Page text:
Despite having been part of the pre-war Triple Alliance with Austro-Hungary and Germany, in 1914 Italy had remained neutral. Over the next few months both sides attempted to convince the Italians to join them. The British and French had a big advantage in this effort – the Italians had claims on two parts of the Austro-Hungarian Empire. At the end of the Italian Wars of Independence two major Italian speaking areas had remained within the Empire – the Trentino, north of Lake Garda, and the Littoral, the lower Isonzo valley and the area around Trieste. The Allies were able to promise that Italy would receive these areas at the end of the war; and so on 23 May 1915 Italy declared war on the Allied side.
The Italians had one major problem in 1915. Their 400 mile long border with the Austro-Hungarian Empire ran through the Alps. In some places the mountains were so rugged that no offensive could even be contemplated. The only real gap in the mountains led along the Adriatic coast to Trieste, but that was a dead end, surround by more mountains. If the Italians were to launch an effective assault on the Austrians, then it would either have to be on the Trentino, or towards the Isonzo valley.
The Italian commander in chief, General Luigi Cardorna, chose to attack on the Isonzo. A breakthrough on the Trentino would merely eliminate an Austrian salient, whereas a breakthrough on the Isonzo might lead to an advance into the heart of the Empire, and even threaten Vienna. The only problem with this grand plan was that the mountainous terrain on the Isonzo front would turn out to be ideally suited for a defensive battle.
While not the highest of mountains, the rocky slopes and ridges of the southern Julian Alps and the Carso Plateau meant that some of the fighting took place at over 2000 feet. However, the role the mountains played in the Austrian defences should not be overplayed. The town of Gorizia, on the Isonzo river, was only captured during the sixth battle of the Isonzo, yet it lies on the western flank of the mountains. The Italian advance during eleven battles on the Isonzo never penetrated to the higher mountains to the east.
Cardorna began the war with his “First Offensive Leap” of 23-27 May 1915. On the Isonzo front the Italians advanced to the river in some places, and reached close to it in others, but Gorizia remained out of reach. A second attack in early June failed to make any progress, and so Cardorna prepared for his first major attack.
Two Italians armies were involved in the fighting on the Isonzo Front. To the north was the Second Army under General Frugoni, while to the south was the Third Army, under the Duke of Aosta. By the end of the first battle these two armies contained 18 divisions, supported by 700 guns, although only 200 of these seem to have been the heavy guns needed to break the Austrian wire.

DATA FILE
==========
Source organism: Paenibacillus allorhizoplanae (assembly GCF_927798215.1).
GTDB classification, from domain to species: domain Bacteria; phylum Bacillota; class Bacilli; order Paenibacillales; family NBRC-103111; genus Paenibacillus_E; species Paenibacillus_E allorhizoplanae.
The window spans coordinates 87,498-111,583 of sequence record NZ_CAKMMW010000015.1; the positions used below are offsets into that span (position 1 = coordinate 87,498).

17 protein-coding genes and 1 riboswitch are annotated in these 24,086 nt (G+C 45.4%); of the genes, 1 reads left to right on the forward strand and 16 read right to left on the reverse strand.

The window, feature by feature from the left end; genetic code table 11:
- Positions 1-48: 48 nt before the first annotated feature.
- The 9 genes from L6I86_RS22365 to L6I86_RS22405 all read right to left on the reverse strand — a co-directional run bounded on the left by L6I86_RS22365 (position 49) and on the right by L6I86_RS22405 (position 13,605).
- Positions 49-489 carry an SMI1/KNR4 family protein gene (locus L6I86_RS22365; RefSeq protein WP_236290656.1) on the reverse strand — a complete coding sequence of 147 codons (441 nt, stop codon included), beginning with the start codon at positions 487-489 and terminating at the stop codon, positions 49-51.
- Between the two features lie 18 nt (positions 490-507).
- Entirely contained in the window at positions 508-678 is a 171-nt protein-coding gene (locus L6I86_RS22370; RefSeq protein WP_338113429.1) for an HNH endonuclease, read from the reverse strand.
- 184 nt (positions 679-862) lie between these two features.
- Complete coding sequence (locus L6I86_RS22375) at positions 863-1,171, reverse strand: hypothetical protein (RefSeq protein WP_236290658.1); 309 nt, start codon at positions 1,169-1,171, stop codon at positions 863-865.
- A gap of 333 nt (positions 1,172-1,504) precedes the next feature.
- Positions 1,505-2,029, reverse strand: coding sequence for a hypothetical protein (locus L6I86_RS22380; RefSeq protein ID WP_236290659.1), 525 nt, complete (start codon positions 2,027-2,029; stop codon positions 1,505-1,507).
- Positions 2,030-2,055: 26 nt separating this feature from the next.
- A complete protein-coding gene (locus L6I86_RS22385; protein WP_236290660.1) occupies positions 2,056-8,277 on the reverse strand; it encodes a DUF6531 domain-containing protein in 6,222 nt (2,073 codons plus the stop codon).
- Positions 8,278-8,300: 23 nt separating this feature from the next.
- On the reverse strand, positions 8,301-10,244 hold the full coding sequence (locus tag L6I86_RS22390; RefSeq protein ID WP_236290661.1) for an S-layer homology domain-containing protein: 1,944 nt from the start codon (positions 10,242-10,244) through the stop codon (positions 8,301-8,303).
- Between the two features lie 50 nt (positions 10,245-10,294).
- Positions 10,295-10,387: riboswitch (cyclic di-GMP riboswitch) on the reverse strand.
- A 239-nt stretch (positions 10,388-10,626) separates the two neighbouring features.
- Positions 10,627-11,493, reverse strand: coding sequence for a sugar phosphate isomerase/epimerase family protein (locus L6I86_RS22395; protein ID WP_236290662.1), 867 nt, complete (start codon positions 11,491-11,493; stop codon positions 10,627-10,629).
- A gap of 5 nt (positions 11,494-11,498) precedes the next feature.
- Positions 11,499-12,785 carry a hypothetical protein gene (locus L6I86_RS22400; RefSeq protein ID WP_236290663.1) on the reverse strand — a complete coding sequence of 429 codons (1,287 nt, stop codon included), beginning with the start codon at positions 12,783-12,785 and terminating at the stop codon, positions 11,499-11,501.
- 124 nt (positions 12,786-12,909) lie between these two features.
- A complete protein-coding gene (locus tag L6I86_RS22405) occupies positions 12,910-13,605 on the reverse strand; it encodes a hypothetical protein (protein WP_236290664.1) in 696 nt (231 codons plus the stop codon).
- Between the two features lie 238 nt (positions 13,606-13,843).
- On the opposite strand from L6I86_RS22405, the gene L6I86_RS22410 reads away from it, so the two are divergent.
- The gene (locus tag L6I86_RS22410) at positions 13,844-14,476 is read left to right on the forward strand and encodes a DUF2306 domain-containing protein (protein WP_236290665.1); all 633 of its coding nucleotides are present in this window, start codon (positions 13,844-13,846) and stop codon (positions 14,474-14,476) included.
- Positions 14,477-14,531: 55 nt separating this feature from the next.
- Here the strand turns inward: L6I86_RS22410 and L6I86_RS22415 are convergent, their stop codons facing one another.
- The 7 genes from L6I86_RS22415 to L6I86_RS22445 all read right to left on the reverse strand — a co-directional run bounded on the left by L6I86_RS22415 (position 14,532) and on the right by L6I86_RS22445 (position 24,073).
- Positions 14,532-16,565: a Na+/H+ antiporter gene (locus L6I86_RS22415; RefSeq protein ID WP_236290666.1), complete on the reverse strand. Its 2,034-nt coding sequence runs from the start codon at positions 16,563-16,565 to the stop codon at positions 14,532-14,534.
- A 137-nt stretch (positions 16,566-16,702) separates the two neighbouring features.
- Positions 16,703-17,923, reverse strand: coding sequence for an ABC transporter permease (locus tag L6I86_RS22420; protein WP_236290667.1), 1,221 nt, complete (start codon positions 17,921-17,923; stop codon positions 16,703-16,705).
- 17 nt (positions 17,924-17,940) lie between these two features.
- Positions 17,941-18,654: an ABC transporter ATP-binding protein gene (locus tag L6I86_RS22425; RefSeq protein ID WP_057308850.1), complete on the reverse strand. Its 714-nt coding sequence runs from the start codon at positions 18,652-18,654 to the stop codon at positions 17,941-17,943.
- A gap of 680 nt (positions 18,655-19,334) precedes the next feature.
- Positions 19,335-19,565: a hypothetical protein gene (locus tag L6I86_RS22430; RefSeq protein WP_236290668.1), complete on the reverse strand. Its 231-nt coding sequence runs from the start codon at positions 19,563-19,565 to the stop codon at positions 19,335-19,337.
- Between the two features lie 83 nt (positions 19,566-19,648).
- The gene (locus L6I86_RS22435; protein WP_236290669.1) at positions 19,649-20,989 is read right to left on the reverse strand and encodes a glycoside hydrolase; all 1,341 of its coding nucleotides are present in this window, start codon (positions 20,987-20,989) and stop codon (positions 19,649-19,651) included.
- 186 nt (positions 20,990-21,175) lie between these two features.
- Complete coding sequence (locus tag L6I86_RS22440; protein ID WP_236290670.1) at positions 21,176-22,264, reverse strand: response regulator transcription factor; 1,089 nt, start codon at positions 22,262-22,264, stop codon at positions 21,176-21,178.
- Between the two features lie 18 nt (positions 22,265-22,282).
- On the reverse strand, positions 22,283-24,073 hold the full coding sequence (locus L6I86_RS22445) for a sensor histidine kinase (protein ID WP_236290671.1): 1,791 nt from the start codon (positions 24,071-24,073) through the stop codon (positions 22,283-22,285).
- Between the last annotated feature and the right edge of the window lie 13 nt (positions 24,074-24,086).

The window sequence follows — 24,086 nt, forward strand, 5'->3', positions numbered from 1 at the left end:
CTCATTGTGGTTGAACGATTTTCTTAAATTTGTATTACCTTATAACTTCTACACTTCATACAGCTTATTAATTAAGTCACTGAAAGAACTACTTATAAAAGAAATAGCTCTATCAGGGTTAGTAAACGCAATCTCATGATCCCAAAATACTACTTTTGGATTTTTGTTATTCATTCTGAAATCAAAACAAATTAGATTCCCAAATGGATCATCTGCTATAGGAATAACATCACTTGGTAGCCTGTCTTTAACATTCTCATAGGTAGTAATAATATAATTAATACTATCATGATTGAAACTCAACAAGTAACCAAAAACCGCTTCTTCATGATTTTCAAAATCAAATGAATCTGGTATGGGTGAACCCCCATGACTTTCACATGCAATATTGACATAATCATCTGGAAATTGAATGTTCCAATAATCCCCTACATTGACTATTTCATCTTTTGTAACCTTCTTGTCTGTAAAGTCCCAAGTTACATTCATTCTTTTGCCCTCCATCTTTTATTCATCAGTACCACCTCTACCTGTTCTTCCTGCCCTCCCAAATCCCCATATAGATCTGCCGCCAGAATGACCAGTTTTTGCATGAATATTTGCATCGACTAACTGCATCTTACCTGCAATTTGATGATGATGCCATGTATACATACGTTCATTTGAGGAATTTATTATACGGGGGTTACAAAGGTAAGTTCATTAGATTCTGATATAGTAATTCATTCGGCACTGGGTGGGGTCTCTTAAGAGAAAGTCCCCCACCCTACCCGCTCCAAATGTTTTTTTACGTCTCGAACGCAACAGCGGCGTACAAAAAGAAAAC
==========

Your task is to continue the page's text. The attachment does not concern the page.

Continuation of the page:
They faced the Austrian Fifth Army, under General Boroevic. At the end of the battle he commanded eight divisions, and was always outnumbered by at least two to one. In May 1915 the Austrians were still fighting a three front war, against Russia, Serbia and Italy, and troops were in short supply. Luckily for Boroevic and his men the Austrians had prepared well for an attack along the Isonzo, dynamiting shelters into the rocks and extending the local cave system to create a maze of fortifications in the hills and mountains along the Isonzo.
The first battle of the Isonzo began with a week long artillery bombardment, starting on 23 June. While the bombardment was still going on, they launched a series of unsuccessful probing attacks at Podgora, Oslavice and Peuma, each of which failed, as did an attack on Sabotino made on 29-30 June.
The main infantry attack was made on 30 June, on a 21 mile front. Little progress was made, although a small foothold was made on the eastern bank of the Isonzo.
On 2 July two Italian divisions launched an attack towards the Carso Plateau, on the southern part of the line. This was then followed by a more general assault, from Podgora to the Doberdo Plateau. Despite a six-to-one numerical superiority on parts of the line, the Italians only advanced one mile, while at the same time they were expelled from the crucial hills overlooking Gorizia, making future attacks on the town much more difficult.
The first battle of the Isonzo cost the Italians 14,947 casualties, including 1,500 men taken prisoner. The Austrians lost 9,948 men, a higher proportion of their army on the Isonzo, but not enough to win the Italians a breakthrough. The search for that breakthrough would result in ten more Italian attacks on the Isonzo, none of which would achieve the decisive breakthrough.
|Caporetto and the Isonzo Campaign, The Italian Front 1915-1918, John Macdonald with Zeljko Cimprié. An excellent study of the First World War on the Italian front, focusing on the twelve battles of the Isonzo, one of the most costly campaigns of the entire war. A good background to the campaign is followed by useful accounts of each of the battles, something quite difficult to find. [read full review]|